Section 31-301(f) provides that “[d]uring the pendency of any appeal of an award made pursuant to this chapter, the claimant shall receive all compensation and medical treatment payable under the terms of the award to the extent the compensation and medical treatment are not being paid by any health insurer or by any insurer or employer who has been ordered, pursuant to the provisions of subsection (a) of this section, to pay a portion of the award. The compensation and medical treatment shall be paid from the second injury fund pursuant to § 31-354.” The Fund is entitled to reimbursement at ten percent interest by the party who loses the appeal under § 31-301(g).

The statute is clearly intended to ensure the payment of workers’ compensation benefits that have been ordered by a commissioner to be paid to a claimant in cases where an employer or insurer have refused to pay the award in anticipation of the resolution of an appeal. The policy behind this statute is apparent: to provide the injured claimant with the benefits he has become entitled to by virtue of an award unless and until it is shown that the award was made in error. The humanitarian spirit of the Workers’ Compensation Act would not be served by forcing a claimant to wait months or years to collect benefits while an employer or insurer undertakes its journey through the courts of appeal.

In that same vein, it would be inconsistent with the policy behind this statute and the Workers’ Compensation Act in general to allow the Second Injury Fund to avoid payment of an award pending the results of an appeal. A claimant is no less entitled to the payment of an award merely because it has been made against the Fund rather than against an employer or an insurer. Although § 31-301(f) does not specifically address awards made against the Fund, we are quite certain that the legislature did not intend to make the Fund responsible for the interim payment of awards against all nonpaying employers and insurers while allowing the Fund to ignore awards made against it specifically. Such an outcome would be ludicrous and inequitable.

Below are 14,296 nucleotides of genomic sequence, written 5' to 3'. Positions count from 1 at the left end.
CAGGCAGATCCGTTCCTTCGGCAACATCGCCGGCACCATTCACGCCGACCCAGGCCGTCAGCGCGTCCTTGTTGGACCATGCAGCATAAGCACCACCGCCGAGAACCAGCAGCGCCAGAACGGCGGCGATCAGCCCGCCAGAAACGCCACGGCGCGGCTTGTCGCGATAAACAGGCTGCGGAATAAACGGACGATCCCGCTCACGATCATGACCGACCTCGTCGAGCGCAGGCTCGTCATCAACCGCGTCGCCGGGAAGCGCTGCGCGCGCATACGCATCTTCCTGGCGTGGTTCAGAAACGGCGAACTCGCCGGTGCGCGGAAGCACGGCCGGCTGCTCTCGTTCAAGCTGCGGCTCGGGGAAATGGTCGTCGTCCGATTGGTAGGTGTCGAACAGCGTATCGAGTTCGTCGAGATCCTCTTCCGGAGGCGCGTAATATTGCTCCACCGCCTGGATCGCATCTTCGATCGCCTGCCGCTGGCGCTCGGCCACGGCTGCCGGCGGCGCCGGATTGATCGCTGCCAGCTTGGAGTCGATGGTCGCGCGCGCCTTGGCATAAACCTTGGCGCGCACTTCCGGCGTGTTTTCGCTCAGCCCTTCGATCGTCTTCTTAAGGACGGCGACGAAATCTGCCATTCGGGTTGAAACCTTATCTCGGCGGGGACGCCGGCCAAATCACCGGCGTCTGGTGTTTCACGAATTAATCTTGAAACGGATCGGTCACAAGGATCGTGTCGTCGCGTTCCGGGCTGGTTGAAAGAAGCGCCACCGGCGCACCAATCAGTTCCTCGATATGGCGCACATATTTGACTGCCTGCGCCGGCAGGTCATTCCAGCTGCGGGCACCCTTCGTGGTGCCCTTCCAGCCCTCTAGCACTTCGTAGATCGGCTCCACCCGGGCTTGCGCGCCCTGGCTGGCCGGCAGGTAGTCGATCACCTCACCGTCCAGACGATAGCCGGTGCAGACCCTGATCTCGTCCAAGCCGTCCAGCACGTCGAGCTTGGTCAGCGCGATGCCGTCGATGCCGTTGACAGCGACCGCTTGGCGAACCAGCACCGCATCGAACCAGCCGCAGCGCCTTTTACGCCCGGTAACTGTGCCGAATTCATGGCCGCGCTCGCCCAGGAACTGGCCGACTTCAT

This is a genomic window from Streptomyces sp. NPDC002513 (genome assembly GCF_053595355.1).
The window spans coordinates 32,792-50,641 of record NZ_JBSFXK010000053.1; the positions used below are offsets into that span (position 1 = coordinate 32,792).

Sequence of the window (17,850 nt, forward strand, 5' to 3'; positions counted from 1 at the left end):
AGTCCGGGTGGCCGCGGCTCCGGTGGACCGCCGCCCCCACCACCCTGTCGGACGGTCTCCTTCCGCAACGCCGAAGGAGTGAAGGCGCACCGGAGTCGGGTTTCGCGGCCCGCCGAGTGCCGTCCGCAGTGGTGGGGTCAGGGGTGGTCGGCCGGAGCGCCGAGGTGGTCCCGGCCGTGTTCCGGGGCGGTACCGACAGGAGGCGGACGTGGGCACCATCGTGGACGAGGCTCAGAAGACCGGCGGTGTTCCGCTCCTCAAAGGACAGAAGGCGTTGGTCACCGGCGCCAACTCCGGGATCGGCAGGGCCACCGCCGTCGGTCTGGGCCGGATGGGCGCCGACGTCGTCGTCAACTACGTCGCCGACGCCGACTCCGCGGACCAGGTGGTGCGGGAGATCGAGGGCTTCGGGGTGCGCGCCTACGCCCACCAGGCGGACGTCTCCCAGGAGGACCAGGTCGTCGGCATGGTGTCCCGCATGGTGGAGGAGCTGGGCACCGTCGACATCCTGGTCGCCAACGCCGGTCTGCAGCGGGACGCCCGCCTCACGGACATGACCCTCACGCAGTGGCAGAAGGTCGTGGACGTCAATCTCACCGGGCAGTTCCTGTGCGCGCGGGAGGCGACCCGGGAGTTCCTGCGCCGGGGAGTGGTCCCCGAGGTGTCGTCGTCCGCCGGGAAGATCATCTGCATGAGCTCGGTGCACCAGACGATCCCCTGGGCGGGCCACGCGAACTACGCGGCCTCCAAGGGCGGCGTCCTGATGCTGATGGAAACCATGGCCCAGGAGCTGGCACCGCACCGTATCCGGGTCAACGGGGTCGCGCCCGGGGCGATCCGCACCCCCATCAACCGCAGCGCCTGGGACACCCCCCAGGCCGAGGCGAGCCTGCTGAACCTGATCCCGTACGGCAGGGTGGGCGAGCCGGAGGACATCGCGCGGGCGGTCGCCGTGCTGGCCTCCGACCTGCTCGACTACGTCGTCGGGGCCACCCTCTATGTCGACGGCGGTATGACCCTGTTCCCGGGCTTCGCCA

The most logical reading of this provision, and the result most consistent with the spirit of the Workers’ Compensation Act, is to apply § 31-301(f) to all unpaid awards. This way, the claimant would not go uncompensated where an award of compensation has been made, and the Fund would be entitled to reimbursement under § 31-301(g) should it prevail on appeal. We decline to read § 31-301(f) so as to strip away some of the protection that the legislature obviously intended to create for claimants.

The trial commissioner’s decision is affirmed.

Commissioners Angelo L. dos Santos and Nancy A. Brouillet concur.

1 A corrected Finding and Award containing minor changes was issued on October 28, 1993. We also note that the parties agreed at oral argument to waive any objection to the presence of Commissioner Santos on this review panel, despite his involvement in certain informal proceedings below. BACK TO TEXT

2 The respondent employer has raised certain claims of error in its appellate brief. As the employer did not file a petition for review nor reasons of appeal, we will not consider its claims. BACK TO TEXT